6. Do you have a favourite other local small business and why?
This is a tough question. There are so many amazing local businesses here that are doing such an amazing job. Belfast and N.I is just cram packed full of talent! I adore what Lorraine Cunningham is doing with her brand Grainline Design, she makes the most stunning Irish Linen garments but she also collaborates with other designers and small businesses offering help with all from design, pattern cutting, garment making and finishing. She is an absolute asset to the industry. I also really love Bricolage Quilts. Sinead Black’s quilts and homeware products are stunning. She is influenced by Irish Nature, and the natural qualities of Linen and the plant dyeing process. All her quilts are hand quilted and are just incredible. With her idea of making something which lasts a lifetime, to be handed down to generations below she is a woman after my own heart!
7. You’ve recently refurbished your home, do you have one key price of advice?
I think the best piece of advice I could give is to work together as a team. My husband and I undertook this project while both still working constantly, that was difficult. I think it’s important to keep communicating and working together. There are so many aspects to deal with so you need to divvy up the ‘to do’ list and then you need to come together at the end of each day to make sure you are both on the same page. It is tough to keep on top of budget, organising people, deliveries, things going wrong as well as working to pay for it all. You can drop a ball very easily but to have a partner, friend, family member or anyone there with you even just to go over things with now again can be such a good thing. A problem shared…. It’s also good to take down time. We didn’t really do this and got a bit all consumed. It’s a house at the end of the day, it’ll be here when we aren’t, the process is really stressful but it’s a fantastic thing to be able to do, something you work so hard for so sit back and enjoy the journey too. (Because trust me, after you do it, you will NEVER want to EVER again!!)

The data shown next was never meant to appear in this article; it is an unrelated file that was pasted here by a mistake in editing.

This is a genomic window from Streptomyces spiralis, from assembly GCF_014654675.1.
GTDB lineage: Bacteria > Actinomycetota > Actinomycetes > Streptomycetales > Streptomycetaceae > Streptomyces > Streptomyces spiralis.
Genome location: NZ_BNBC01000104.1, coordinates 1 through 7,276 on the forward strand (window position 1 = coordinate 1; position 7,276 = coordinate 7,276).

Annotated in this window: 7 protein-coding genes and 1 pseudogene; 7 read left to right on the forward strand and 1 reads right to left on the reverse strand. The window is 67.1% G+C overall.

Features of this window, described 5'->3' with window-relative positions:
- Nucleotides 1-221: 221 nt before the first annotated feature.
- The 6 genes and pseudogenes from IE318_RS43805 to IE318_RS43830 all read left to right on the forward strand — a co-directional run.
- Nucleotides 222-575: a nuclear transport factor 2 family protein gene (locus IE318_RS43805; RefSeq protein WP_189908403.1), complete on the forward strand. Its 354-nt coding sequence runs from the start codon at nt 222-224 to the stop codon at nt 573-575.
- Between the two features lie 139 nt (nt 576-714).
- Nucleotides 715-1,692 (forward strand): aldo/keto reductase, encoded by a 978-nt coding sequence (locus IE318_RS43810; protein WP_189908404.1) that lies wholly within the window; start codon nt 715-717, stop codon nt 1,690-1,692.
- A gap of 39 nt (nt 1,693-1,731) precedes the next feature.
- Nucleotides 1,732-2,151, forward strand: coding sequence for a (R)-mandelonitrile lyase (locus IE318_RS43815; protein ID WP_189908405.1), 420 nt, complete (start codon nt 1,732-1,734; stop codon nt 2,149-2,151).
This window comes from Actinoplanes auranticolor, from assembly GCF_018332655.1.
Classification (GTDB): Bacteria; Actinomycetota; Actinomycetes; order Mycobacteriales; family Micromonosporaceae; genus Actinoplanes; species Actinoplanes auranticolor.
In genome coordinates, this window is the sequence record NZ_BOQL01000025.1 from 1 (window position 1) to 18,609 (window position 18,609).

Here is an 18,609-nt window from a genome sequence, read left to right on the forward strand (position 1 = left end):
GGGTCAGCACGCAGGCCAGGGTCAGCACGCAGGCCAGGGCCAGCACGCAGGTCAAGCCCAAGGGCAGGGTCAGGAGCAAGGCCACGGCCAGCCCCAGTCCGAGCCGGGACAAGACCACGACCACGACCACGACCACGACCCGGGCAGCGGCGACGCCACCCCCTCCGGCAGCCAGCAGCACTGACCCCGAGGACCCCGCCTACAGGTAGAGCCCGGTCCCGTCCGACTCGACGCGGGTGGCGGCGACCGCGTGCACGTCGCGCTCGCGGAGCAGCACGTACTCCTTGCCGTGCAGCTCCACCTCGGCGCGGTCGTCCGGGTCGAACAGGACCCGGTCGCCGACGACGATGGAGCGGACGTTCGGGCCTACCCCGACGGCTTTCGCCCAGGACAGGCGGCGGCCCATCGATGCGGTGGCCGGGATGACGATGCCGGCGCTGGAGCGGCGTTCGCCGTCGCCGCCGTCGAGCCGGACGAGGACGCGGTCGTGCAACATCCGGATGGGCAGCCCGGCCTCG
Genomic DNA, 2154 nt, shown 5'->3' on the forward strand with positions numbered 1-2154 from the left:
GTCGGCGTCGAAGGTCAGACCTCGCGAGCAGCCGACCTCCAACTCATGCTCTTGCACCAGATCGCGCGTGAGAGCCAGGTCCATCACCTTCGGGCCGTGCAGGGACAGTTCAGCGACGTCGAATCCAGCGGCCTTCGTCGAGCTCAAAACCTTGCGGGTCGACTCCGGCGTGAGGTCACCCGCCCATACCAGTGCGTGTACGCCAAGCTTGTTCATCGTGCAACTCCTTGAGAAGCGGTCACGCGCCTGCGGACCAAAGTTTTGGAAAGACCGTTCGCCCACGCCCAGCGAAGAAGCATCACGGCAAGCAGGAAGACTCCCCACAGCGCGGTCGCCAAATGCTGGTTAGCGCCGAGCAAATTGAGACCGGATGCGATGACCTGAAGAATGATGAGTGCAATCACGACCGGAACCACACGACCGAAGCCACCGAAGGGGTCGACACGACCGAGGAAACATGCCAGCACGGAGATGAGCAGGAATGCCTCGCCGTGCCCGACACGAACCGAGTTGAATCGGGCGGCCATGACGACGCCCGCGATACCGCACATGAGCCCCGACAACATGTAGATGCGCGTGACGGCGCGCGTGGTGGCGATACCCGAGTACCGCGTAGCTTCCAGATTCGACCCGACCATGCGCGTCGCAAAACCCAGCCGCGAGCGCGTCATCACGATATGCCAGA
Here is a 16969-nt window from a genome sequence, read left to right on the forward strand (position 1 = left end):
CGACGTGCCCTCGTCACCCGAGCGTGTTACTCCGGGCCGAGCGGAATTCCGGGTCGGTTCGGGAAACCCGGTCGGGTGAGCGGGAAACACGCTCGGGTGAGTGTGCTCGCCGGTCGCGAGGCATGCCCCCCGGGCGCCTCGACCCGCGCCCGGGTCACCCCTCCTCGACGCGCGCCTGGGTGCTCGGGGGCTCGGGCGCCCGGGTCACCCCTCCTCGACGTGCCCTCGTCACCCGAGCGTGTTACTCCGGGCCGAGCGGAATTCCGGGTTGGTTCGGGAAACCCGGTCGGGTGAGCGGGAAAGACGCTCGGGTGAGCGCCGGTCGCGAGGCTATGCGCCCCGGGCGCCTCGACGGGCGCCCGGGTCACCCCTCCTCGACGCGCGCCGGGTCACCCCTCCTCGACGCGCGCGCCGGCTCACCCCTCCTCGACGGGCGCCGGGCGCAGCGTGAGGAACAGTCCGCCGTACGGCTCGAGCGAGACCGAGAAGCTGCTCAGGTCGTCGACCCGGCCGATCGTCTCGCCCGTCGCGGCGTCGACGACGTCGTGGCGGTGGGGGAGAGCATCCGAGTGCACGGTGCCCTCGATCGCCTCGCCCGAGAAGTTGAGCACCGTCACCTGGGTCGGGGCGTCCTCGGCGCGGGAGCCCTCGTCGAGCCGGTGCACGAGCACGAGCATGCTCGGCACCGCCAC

8. Are your two work colleagues well behaved ?!
Are you joking? Have you seen my Instagram stories?? Ok…so one of them is an absolute angel. He just sleeps in the corner of my studio all day and asks up on my knee for the occasional cuddle, I can deal with that. The other one is, how can I put it? Energetic! He spends most of the day running up and down the garden, patrolling, barking, looking for escape routes and generally just causing chaos. You couldn’t get two more different dogs. My days are definitely made more interesting by having them there. Its good company though…and sure I’m stuck with them now!!
I’ve teamed up with Deborah to offer one lucky person a chance to win one of her multicoloured Belfast skylines similar to the one below. Keep an eye out on my Instagram to see how to enter! Good luck!